The Judge also found no merit in the applicant’s allegation that the omission of the GM from certain correspondence led to a document being served out of time, and so no prejudice was suffered by the applicant.

Conduct of the Hearing 

The respondent argued that rule 23.1 of the SIAC Rules (“any party may be represented by legal practitioners or any other authorised representatives”) required the parties to choose between either being represented by legal practitioners, or by other authorised party representatives (such as the GM). While rejecting the respondent’s argument and holding that rule 23.1 of the SIAC Rules does allow for representation by both legal counsel and non-legally qualified representatives, the Judge nevertheless dismissed the applicant’s complaint that it was unable to “present its case as intended”.

The applicant’s complaint was based on the grounds that the GM was interrupted in the Opening Submissions, and was also prevented from asking a question of a witness.

After reviewing the transcripts of the hearing, the Judge held that the alleged interruption was in fact “entirely innocuous” and that “it would be a sad day if such a complaint sufficed to set aside an arbitral award”. The Judge also ruled that the GM had only been granted permission to assist in the Opening Statement, and not with interrogation of witnesses.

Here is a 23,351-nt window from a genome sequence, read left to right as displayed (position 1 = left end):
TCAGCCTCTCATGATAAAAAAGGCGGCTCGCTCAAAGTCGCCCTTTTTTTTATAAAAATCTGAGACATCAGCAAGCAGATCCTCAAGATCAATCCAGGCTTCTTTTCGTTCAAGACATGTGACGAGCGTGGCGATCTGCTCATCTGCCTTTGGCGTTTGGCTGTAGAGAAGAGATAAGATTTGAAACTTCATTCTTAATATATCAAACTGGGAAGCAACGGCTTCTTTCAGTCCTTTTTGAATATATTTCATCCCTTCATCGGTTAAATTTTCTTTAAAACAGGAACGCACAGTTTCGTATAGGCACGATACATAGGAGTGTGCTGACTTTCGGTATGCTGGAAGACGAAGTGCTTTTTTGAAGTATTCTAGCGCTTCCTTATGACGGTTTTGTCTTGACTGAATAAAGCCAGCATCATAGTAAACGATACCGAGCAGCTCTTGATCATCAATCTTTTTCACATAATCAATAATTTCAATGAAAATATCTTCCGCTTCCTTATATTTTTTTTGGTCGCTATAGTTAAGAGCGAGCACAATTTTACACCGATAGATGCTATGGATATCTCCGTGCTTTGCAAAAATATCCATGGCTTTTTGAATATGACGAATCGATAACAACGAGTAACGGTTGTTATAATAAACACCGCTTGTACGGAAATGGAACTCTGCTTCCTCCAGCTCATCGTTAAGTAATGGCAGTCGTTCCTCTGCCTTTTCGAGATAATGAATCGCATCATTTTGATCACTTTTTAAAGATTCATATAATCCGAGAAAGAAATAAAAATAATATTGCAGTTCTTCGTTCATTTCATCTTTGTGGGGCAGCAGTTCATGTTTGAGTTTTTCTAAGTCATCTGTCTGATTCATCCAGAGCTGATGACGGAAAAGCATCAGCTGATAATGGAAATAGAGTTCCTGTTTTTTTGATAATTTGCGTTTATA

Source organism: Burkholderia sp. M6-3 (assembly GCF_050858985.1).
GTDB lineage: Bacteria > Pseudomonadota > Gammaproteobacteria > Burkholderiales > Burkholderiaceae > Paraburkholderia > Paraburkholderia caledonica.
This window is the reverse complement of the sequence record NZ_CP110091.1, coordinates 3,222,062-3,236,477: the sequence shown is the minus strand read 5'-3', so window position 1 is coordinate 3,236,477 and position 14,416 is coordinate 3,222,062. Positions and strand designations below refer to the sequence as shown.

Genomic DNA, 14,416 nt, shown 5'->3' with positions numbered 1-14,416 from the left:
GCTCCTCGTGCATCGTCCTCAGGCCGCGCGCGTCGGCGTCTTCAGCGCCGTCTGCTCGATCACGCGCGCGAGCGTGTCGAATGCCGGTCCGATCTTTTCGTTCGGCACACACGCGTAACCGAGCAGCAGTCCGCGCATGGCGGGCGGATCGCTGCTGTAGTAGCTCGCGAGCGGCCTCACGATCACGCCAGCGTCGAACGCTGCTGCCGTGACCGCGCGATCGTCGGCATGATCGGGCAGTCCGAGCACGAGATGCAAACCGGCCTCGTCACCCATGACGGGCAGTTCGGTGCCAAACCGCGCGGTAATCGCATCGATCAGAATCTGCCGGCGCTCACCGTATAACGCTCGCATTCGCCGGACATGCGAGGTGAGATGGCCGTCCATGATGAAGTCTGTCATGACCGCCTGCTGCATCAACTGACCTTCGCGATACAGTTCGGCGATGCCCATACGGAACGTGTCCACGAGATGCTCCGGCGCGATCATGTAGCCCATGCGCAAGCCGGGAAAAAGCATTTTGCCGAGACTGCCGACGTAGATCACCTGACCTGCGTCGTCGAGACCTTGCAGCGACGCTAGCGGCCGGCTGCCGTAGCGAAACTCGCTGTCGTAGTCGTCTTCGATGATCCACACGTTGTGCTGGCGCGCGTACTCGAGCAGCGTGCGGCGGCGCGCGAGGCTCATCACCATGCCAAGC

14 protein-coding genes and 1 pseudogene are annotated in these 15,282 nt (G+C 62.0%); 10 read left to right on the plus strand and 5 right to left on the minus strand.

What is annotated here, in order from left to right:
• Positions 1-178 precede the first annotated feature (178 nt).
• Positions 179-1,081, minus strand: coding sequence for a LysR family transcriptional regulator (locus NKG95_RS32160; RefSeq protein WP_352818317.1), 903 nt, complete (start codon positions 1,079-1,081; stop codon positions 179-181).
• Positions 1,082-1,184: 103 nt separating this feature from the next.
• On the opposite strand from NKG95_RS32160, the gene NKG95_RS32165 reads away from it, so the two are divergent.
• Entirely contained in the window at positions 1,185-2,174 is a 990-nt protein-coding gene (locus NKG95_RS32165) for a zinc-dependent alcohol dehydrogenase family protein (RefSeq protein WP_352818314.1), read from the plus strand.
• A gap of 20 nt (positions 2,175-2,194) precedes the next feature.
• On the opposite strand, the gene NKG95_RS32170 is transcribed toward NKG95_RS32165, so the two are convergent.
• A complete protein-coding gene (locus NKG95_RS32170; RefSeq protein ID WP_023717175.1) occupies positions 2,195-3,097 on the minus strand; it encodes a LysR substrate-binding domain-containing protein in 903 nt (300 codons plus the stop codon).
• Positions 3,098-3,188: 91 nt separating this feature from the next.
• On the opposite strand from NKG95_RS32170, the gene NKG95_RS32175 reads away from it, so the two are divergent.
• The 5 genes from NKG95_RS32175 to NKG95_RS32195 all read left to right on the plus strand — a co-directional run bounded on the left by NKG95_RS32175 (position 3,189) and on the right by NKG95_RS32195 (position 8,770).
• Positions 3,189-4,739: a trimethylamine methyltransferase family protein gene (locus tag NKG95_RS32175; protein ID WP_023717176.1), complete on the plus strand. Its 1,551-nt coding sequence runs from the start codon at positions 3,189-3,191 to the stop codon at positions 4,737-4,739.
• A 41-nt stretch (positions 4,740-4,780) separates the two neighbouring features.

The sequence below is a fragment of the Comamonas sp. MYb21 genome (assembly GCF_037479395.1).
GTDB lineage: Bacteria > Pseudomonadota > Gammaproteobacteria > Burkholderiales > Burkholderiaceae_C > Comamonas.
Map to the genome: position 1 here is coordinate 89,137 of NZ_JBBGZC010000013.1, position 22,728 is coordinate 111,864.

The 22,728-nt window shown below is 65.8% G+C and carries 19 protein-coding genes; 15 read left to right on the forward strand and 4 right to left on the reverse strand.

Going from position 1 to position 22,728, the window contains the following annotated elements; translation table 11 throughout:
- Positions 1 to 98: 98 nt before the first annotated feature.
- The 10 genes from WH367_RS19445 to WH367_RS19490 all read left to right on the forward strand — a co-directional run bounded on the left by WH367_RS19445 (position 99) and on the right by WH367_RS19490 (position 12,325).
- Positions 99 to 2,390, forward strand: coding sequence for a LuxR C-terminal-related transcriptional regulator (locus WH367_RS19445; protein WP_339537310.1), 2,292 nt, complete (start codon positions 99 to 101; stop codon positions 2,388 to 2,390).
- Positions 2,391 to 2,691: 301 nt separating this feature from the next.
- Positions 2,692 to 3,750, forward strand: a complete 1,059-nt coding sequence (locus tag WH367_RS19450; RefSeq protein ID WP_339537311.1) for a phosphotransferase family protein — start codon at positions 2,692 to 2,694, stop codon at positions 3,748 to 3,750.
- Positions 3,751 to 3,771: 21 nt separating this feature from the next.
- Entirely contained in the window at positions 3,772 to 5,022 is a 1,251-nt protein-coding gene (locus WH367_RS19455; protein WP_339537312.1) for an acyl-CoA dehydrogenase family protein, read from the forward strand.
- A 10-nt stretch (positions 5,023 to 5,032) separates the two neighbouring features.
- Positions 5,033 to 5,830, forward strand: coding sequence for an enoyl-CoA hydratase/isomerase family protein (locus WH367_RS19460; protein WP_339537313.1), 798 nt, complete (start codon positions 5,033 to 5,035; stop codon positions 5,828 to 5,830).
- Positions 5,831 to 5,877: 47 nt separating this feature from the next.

Therefore, the Judge held that the Tribunal had been reasonable and fair in holding the applicant to what it had represented as being the GM’s role for the hearing. It was, in the Judge’s view, “fanciful and entirely speculative” for the applicant to argue that the GM had participated more extensively as co-counsel.

Conclusion

This case is an important reminder that the Singapore courts will not set an award aside lightly. Parties who choose to arbitrate in Singapore agree to give the Tribunal wide and flexible discretion to determine its own procedures and processes.

This case also reinforces that a party’s rights to be heard and to present its case are not absolute. While a party must be given a fair and reasonable opportunity to be heard, what is fair and reasonable will depend on the particular circumstances of each case. The Judge held that the Tribunal is entitled to make procedural decisions to give the parties a reasonable right to present their case, after weighing the competing considerations.

Finally, the decision emphasises how critical it is for parties to raise their objections on procedural unfairness (or anything else which may lead to an award being impugned) in a timely manner with the Tribunal. Where a party fails to do so, it cannot expect a sympathetic reception from the courts by belatedly trying to set aside the award based on the objections which should have been raised earlier.

References: CGS v CGT [2020] SGHC 183.

* This article may be cited as Jeremie Witt, Kelvin Aw, Lynette Chew, David Wright, Lakshanthi Fernando and Dami Cha, “Rights of representation in international arbitration: are you being heard?” (22 October 2020)

+Also published on CMS Law-Now.

About Dami Cha

International Disputes Lawyer